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Looks like a winner

MIT political scientists demonstrate how much candidate appearances affect election outcomes, globally.
MIT political scientists have measured the effect that candidates' looks have on their electoral prospects.
MIT political scientists have measured the effect that candidates' looks have on their electoral prospects.

When you vote in an election, your choice is surely not influenced by anything as superficial as a candidate’s looks, right?


New research from MIT political scientists shows that the appearances of politicians do indeed strongly influence voters — and that people around the world have similar ideas about what a good politician looks like. While few political observers would be surprised to learn that good looks earn votes, the MIT researchers have quantified a phenomenon that is more often assumed to be true than rigorously measured.

“Ever since Aristotle, people have written about the concern that charismatic leaders who speak well and look good can sway votes even if they do not share the people’s views,” acknowledges Gabriel Lenz, an associate professor in the Department of Political Science at MIT, and a co-author of the study.

To test this idea, though, Lenz and his colleagues showed voters in the United States and India pairs of candidate photos from real election matchups in Brazil and Mexico. When asked which candidate would make a better elected official, the participants in the study, regardless of where they lived, largely selected the same candidates. Moreover, their choices corresponded closely to the outcomes of those Brazilian and Mexican races, meaning the public attribution of good looks to a candidate is a leading indicator of a campaign’s result.

“We were a little shocked that people in the United States and India so easily predicted the outcomes of elections in Mexico and Brazil based only on brief exposure to the candidates’ faces,” says Lenz. “These are all different cultures, with different political traditions and different histories.”

In the study, the researchers showed voters pairs of candidates from 122 elections in Mexico and Brazil. The participants in the study were asked which candidate would be a better elected official. Respondents in India and the United States agreed with each other about 75 percent of the time when asked which candidate seemed superior; a group of respondents in the United States and Mexico agreed with each other about 80 percent of the time.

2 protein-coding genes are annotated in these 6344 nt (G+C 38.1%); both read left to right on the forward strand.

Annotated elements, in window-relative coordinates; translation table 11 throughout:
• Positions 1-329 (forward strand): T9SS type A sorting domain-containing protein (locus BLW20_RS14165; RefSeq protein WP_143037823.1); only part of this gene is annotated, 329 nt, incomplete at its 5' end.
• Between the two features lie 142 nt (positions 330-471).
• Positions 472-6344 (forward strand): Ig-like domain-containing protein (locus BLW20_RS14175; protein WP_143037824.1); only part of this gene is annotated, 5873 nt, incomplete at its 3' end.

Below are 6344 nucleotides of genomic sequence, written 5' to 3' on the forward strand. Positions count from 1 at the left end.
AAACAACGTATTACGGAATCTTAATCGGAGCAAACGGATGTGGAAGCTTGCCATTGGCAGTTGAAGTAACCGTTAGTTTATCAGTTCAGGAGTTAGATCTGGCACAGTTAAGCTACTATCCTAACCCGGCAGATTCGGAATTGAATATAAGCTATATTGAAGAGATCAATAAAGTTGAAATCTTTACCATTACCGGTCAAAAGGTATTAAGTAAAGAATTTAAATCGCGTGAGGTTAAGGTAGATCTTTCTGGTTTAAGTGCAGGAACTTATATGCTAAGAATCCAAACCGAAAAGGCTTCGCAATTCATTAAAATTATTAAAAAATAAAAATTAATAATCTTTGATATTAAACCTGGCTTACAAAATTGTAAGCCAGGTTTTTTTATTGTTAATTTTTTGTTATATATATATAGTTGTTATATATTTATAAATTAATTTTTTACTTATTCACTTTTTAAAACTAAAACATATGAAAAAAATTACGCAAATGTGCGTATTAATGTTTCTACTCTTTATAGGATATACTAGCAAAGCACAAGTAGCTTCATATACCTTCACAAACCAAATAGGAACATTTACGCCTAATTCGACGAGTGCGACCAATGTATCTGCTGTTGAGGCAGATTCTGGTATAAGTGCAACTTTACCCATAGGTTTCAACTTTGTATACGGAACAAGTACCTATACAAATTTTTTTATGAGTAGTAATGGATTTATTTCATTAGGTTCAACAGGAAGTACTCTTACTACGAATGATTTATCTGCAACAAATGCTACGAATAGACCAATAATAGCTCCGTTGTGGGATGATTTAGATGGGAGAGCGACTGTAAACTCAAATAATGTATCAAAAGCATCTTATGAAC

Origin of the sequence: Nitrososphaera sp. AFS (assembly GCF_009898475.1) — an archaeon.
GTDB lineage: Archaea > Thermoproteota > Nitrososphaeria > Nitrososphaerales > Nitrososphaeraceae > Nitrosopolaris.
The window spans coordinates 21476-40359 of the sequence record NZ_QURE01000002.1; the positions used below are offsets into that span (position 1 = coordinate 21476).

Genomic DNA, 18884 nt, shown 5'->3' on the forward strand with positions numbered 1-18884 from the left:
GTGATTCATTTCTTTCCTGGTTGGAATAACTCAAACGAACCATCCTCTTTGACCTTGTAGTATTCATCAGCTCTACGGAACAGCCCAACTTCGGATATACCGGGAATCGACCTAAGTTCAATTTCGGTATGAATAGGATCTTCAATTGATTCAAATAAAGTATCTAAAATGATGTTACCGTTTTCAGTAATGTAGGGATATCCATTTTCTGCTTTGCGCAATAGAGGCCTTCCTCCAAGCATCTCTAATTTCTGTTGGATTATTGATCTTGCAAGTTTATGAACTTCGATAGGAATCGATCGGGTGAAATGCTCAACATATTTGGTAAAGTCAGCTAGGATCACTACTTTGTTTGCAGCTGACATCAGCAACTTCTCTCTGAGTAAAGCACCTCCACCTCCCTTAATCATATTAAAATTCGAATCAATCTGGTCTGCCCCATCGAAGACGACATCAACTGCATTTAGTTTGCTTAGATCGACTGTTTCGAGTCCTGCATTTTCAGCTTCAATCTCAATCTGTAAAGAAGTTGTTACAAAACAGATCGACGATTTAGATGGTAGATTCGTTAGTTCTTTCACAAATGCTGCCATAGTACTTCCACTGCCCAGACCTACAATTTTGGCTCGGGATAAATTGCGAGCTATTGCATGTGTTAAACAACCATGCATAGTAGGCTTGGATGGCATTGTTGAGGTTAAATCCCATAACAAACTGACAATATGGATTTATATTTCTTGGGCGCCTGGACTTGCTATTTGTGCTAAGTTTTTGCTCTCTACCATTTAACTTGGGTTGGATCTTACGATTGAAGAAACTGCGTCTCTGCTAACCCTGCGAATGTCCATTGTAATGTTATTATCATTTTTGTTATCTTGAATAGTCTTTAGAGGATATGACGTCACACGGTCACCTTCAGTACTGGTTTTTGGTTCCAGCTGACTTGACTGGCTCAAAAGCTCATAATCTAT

In turn, simply knowing which candidate the participants judged to have a superior appearance allowed the researchers to correctly predict the winner in 68 percent of Mexican elections and 75 percent of some Brazilian elections. “These are very large effects,” the authors note in the working paper, “Looking like a Winner: Candidate Appearance and Electoral Success in New Democracies,” which will be published in the journal World Politics this fall.

Of all the politicians in the study, only six candidates in Mexico and 16 candidates in Brazil were female. (The researchers chose pairings on the basis of photo availability; the pairings do not necessarily represent the precise proportion of female candidates in all such races.) Other researchers in the field, as the paper notes, have found that female candidates fare better in surveys of looks than they do in actual elections. This disparity between survey outcomes and ballot box results, Lenz thinks, could indicate that male participants in these surveys do not want to appear prejudiced in public-opinion studies, but vote in ways that differ from their survey responses. “We would like to study these issues more,” Lenz adds.

Lenz conducted the study along with Chappell Lawson, also an associate professor of political science at MIT, Michael Myers, a research affiliate with MIT’s Department of Political Science, and Andy Baker, a political scientist at the University of Colorado.

The paper is an “interesting and innovative study,” writes Panu Poutvaara, an economist at the University of Helsinki who also studies the influences of candidate appearances, responding to questions by e-mail. In Poutvaara’s view, by helping to confirm the general connection between good looks and ballot-box success, the study paves the way for future research that should address precisely why voters favor good-looking candidates: “Is it because voters either enjoy watching good-looking politicians on TV, or think that they are better in social interactions?”

Lenz and his colleagues are addressing this question from a slightly different angle in additional, ongoing research. In a forthcoming study, they find that “low-information voters” are especially likely to choose candidates based on looks. “These are people who don’t know much about politics, but watch a lot of TV,” says Lenz. The researchers are currently writing a paper based on this latter project.

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